Japan had a magnitude 8.9 earthquake with some of the worse damage in Sendai. Here are pictures on MSNBC. I used to take regular trips to Sendai, visiting Sony’s manufacturing facility, and it is was quite sad to see the damage.
Google has launched a version of People Finder for the Japan Earthquake that is available in Japanese, English, Korean, simplified and traditional Chinese. I am thinking of friends who are in Tokyo and hope they are well.
Nuclear Power plants are being shut down due to cooling system damage, fires, or lack of electricity to run cooling systems, but no nuclear leaks. Here are some excerpts from MSNBC’s worldblog.
5:06 a.m. ET: A Japanese utility reports a fire at turbine building at a nuclear power plant in northeastern Japan, the AP reports.
6:07 a.m. ET: Government has no information on radioactive leakage, government minister says, according to NHK World.
5:44 a.m. ET: Nuclear power plant administrator in northern Japan says process for cooling reactor is "not going as planned," adding that "nuclear emergency situation" has been declared. Asks people nearby to stay calm, NHK World reports. Also says that American military has offered to help.
6:29 a.m. ET: Chief Cabinet Secretary Yukio Edano says the nuclear power plant in Fukushima developed a mechanical failure in the system needed to cool the reactor after it was shut down in the earthquake. He said the measure was a precaution.
7:28 a.m. ET: The International Atomic Energy Agency says it is looking for more information on the condition of Fukushima nuclear reactor buildings and cooling systems, Reuters reports. Meanwhile, Japanese authorities say that fire at Onagawa nuclear plant has been extinguished.
8:48 a.m. ET: The Japanese government has declared an emergency situation at one of Tokyo Electric Power company's nuclear power plants in quake-stricken Fukushima Prefecture, NHK reports. It says no radioactive materials have been leaked. But Tokyo Electric said an equipment failure has made it impossible to cool two reactors at the Fukushima Number One plant. The firm says it does not have enough electric power to cool the reactors, which automatically stopped operating when the quake struck.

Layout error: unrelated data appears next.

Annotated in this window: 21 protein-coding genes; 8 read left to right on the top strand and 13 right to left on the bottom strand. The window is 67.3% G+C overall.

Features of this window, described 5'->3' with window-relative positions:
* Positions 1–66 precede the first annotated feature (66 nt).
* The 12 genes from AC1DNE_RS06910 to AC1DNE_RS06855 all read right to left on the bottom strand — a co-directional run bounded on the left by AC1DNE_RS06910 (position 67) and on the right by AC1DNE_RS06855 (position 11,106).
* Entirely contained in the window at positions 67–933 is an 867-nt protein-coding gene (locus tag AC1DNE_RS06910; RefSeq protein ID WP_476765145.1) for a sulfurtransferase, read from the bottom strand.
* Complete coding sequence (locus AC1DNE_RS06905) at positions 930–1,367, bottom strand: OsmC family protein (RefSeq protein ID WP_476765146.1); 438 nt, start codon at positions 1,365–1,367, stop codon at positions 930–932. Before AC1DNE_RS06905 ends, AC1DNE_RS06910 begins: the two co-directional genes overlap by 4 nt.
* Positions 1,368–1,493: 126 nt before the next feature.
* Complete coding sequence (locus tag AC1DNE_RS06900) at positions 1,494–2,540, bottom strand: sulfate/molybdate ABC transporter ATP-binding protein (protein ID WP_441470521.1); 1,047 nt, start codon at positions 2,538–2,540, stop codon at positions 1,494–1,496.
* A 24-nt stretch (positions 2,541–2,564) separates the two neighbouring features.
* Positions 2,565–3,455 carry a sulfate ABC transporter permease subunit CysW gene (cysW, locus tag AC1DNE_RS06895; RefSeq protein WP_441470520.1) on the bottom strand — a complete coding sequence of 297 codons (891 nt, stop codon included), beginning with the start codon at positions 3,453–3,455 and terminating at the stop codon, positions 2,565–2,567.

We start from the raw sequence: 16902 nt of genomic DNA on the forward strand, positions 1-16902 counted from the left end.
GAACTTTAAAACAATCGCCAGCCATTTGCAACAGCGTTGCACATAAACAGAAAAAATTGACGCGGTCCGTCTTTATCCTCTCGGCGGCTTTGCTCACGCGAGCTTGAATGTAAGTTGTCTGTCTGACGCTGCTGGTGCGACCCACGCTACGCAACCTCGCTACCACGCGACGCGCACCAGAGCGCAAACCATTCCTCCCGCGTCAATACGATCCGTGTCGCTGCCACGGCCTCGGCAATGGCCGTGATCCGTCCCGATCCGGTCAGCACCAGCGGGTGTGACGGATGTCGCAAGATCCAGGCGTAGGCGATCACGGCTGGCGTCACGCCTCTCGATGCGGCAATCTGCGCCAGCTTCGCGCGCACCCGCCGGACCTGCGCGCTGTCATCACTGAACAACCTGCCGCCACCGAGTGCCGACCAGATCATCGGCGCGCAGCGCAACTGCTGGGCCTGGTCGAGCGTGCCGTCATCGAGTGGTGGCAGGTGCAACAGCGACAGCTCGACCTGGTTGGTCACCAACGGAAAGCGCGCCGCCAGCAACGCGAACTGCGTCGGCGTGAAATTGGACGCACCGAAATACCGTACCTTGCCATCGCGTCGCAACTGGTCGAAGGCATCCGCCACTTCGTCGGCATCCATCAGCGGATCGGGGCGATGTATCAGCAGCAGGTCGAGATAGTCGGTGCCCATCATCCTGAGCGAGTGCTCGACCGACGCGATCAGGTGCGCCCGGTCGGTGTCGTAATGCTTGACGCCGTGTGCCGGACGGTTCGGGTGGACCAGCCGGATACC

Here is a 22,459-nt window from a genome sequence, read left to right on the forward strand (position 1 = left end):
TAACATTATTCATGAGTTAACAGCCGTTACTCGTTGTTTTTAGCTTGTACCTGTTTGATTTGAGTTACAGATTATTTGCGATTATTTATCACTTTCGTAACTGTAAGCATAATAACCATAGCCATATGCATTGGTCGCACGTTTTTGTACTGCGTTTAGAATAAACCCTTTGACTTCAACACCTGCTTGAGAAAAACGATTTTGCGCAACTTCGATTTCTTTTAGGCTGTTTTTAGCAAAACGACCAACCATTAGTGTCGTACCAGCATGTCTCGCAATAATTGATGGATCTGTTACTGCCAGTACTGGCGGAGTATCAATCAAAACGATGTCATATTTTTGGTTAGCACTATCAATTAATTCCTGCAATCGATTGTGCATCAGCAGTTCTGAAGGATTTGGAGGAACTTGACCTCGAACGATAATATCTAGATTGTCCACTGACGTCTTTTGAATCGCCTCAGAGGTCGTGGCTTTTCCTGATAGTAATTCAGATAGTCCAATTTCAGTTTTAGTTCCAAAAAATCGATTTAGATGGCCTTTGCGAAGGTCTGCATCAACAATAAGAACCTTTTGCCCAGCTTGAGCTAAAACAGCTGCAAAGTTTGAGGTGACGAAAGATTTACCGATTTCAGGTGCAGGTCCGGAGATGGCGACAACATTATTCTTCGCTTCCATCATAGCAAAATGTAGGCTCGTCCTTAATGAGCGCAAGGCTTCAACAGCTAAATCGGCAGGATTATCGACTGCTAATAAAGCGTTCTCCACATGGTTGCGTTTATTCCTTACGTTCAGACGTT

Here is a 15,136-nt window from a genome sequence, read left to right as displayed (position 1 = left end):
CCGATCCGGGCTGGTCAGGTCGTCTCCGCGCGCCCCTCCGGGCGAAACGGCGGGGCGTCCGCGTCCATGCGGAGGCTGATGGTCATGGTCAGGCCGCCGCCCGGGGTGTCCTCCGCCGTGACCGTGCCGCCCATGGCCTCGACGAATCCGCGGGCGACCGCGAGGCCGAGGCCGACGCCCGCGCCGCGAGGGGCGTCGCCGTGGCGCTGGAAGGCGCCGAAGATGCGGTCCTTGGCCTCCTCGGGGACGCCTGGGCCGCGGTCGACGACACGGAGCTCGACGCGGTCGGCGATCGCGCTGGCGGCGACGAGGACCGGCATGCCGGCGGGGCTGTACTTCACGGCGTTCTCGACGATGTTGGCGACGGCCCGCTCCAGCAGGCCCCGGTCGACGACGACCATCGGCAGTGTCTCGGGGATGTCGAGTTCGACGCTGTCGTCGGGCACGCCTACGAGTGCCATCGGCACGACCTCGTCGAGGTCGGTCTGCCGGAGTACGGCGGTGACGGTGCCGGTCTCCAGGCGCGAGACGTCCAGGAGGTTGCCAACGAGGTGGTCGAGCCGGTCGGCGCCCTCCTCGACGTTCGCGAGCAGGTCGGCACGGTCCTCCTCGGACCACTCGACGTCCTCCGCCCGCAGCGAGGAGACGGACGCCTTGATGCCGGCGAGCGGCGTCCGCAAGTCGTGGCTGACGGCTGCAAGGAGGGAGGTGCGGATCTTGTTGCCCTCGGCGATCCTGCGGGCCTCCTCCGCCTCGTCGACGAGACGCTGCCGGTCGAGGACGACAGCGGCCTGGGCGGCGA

CNET covers the status of data centers.
Tokyo quake puts data centers, cloud services at risk
Read more: Japan was reeling after an 8.9 magnitude earthquake and tsunami hit the Northeast coast and also impacted Tokyo. As a result, much of the Pacific Ocean is under a tsunami -arning. The disaster comes as many tech giants were setting up data centers in Tokyo to meet demand for cloud computing services.
It's unclear how data centers are holding up. TV reports indicate that mobile services are up in Tokyo, but spotty.
DataCenterDynamics has information from a Japan data center operator.
“The data center and building itself is ok and all our equipment is ok. We have been concerned about earthquakes in Japan [for some time],” Shiino said an in email to DatacenterDynamics.
“We have set an emergency room up to server our customers, if they have any trouble with their servers. Although it is Saturday tomorrow, our emergency team has to work to get our customers workloads back to normal.”
“We are all stuck in the office [with] absolutely no train service or highway (roads) in and out [of Tokyo] tonight,” Misaki said.